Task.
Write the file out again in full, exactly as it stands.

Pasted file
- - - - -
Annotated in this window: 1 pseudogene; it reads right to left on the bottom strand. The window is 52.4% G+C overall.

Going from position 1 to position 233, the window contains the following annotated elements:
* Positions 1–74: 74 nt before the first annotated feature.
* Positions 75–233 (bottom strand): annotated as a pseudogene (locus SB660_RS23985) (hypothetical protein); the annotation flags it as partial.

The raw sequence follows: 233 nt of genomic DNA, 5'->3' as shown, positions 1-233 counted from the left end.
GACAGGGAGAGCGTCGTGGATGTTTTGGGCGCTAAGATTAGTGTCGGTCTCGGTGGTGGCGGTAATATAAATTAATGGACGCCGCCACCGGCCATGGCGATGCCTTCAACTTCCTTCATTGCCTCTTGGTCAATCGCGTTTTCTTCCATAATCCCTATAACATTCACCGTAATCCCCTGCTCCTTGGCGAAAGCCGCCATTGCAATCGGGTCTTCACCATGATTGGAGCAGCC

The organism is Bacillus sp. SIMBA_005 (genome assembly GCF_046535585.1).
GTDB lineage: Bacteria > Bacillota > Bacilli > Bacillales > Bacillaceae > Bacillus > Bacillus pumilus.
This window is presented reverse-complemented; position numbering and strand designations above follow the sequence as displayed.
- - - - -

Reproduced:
Annotated in this window: 1 pseudogene; it reads right to left on the bottom strand. The window is 52.4% G+C overall.

Going from position 1 to position 233, the window contains the following annotated elements:
* Positions 1–74: 74 nt before the first annotated feature.
* Positions 75–233 (bottom strand): annotated as a pseudogene (locus SB660_RS23985) (hypothetical protein); the annotation flags it as partial.

The raw sequence follows: 233 nt of genomic DNA, 5'->3' as shown, positions 1-233 counted from the left end.
GACAGGGAGAGCGTCGTGGATGTTTTGGGCGCTAAGATTAGTGTCGGTCTCGGTGGTGGCGGTAATATAAATTAATGGACGCCGCCACCGGCCATGGCGATGCCTTCAACTTCCTTCATTGCCTCTTGGTCAATCGCGTTTTCTTCCATAATCCCTATAACATTCACCGTAATCCCCTGCTCCTTGGCGAAAGCCGCCATTGCAATCGGGTCTTCACCATGATTGGAGCAGCC

The organism is Bacillus sp. SIMBA_005 (genome assembly GCF_046535585.1).
GTDB lineage: Bacteria > Bacillota > Bacilli > Bacillales > Bacillaceae > Bacillus > Bacillus pumilus.
This window is presented reverse-complemented; position numbering and strand designations above follow the sequence as displayed.